Unilever workers strike to defend pensions

Unilever workers strike to defend pensions


Unilever workers across the country took strike action on Friday 9 December for the first time in their history, against thousands of pounds being slashed from their pensions.

According to strikers in Leeds, the pension scheme is slightly in deficit, but Unilever could easily use its £6 billion profits to plug the gap.

The strike at Unilever comes the week after up to three million public sector workers took strike action in defence of their pensions.

The strike at Unilever blows apart the Con-Dem government lie that cutting public sector pensions will somehow help private sector workers.

The millionaire government coalition and millionaire bosses are trying to drive down the living standards of all workers, public and private.

Usdaw, Unite and GMB members at Unilever were striking together for 24 hours from 7am to 7am at 12 factories nationally.

In Leeds, there were six pickets at each entrance, and tens more workers protesting on the street opposite.

James, an Usdaw member, whose wife is a senior teaching assistant and as a Unison member had been on strike on 30 November, said he was set to lose £6,500 off his pension. “I did a rough calculation, I could lose silly amounts over the course of my retirement, £300,000”.

James said that over the last seven years working for Unilever he had seen his benefits go down, and he made it clear that if he was to accept yet another ‘change’ to his pension, the bosses would just be coming back for more.

One Usdaw union steward explained that “in 2008, Unilever promised to keep the final salary pension scheme, if we increased contributions”. Now Unilever wants to change this and put everyone on defined contributions, “but even this is only guaranteed for two years.” Paul Poleman, top dog at Unilever, took home £1 million in shares this month. Poleman says it’s not about the money, it’s about making his company ‘competitive’.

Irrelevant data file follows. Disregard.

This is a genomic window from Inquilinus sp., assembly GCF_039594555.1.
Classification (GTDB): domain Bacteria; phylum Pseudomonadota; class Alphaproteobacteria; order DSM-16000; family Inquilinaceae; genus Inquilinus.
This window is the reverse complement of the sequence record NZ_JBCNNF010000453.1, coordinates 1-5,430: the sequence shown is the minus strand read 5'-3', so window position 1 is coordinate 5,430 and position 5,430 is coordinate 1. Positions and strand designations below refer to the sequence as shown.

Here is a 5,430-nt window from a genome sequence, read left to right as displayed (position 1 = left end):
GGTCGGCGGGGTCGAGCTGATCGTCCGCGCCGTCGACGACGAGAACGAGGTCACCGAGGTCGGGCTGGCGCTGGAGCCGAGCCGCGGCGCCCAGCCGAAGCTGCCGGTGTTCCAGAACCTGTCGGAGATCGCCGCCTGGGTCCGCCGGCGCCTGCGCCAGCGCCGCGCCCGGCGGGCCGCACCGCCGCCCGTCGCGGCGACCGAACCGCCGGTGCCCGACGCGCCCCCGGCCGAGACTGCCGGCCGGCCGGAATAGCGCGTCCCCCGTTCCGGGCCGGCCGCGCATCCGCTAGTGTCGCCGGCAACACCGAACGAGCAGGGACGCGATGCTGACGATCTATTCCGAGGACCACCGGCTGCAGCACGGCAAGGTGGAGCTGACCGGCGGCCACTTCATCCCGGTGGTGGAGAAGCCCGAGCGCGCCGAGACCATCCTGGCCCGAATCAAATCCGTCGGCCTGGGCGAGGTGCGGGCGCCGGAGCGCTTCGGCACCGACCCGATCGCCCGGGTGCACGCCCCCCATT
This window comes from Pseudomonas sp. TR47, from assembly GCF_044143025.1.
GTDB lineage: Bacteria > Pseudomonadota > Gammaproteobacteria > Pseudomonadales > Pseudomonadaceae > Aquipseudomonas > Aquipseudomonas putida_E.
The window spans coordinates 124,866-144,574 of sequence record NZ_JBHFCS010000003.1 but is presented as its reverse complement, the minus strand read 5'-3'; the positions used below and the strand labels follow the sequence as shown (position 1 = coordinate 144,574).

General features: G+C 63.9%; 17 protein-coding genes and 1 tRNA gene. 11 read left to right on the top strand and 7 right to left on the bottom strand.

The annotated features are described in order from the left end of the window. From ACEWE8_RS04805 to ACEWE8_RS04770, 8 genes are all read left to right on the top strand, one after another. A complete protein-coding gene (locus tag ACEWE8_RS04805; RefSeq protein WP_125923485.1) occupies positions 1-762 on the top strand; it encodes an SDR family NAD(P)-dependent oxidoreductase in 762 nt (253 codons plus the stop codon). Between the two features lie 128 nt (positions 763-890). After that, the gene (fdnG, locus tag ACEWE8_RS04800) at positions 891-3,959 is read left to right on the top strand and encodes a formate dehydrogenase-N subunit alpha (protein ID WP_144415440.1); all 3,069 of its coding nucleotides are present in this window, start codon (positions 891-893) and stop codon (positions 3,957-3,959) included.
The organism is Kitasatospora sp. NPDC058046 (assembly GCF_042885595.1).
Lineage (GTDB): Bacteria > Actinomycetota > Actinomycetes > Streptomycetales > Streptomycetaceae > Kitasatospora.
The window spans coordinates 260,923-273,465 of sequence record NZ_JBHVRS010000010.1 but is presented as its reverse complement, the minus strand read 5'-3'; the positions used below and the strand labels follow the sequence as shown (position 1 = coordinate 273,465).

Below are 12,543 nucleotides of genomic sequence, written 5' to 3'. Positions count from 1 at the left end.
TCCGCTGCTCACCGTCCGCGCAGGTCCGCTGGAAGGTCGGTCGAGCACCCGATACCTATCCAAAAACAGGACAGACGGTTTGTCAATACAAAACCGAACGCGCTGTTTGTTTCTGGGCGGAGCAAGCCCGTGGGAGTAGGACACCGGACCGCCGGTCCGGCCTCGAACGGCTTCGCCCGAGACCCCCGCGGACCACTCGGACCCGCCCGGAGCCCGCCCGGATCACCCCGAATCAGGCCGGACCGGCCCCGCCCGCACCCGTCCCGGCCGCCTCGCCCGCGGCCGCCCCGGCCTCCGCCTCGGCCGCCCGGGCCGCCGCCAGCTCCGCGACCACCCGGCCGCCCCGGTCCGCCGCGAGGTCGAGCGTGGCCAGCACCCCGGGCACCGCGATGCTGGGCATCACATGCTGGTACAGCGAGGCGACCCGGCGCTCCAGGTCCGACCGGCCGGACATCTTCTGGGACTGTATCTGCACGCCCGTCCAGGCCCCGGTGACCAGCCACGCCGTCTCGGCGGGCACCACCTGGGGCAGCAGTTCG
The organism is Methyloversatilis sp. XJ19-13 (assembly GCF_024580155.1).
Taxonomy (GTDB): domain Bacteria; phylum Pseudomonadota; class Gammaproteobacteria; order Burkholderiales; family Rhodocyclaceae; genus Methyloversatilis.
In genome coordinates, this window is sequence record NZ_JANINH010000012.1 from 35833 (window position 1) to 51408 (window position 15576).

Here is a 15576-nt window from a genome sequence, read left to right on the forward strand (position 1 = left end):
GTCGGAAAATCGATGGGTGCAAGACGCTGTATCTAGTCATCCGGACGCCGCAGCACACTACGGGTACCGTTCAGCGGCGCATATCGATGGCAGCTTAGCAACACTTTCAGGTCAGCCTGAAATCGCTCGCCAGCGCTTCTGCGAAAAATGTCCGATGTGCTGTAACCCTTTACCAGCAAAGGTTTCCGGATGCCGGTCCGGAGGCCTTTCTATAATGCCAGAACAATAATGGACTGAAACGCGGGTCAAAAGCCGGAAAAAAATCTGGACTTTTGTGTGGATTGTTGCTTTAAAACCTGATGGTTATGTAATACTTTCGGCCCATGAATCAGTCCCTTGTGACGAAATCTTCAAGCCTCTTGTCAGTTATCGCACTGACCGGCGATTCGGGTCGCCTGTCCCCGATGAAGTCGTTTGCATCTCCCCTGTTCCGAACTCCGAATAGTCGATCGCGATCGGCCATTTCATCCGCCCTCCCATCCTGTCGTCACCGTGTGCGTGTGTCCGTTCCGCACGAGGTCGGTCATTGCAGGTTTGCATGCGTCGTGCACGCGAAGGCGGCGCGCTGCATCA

Unilever workers on strike in Leeds, understood that bosses weren’t going to back down after just one day of strike action, and were willing to take further action until they win.

When Unilever workers do strike again they could coordinate their strike with the public sector to ensure it has the maximum effect, and to build unity between public and private sector workers in defence of pensions, and against all the cuts.

Ian Pattison, Leeds City Socialist Party and Unite member

Croespenmaen, Wales

Unilever’s Pot Noodle mine came to a grinding halt on Friday as the entire shop floor workforce at its Croespenmaen factory near Crumlin in Gwent walked out on strike.

Most of the workers supported the picket and even agency workers in the factory refused to cross picket lines.

Unilever is planning a massive attack on its workers’ pensions by closing down its final salary pension scheme that its long-serving staff have worked hard for.

Only management, office workers (who have not been balloted) and security staff were in the factory. Management sent out the head of security every so often to complain about the number of pickets and where they are standing.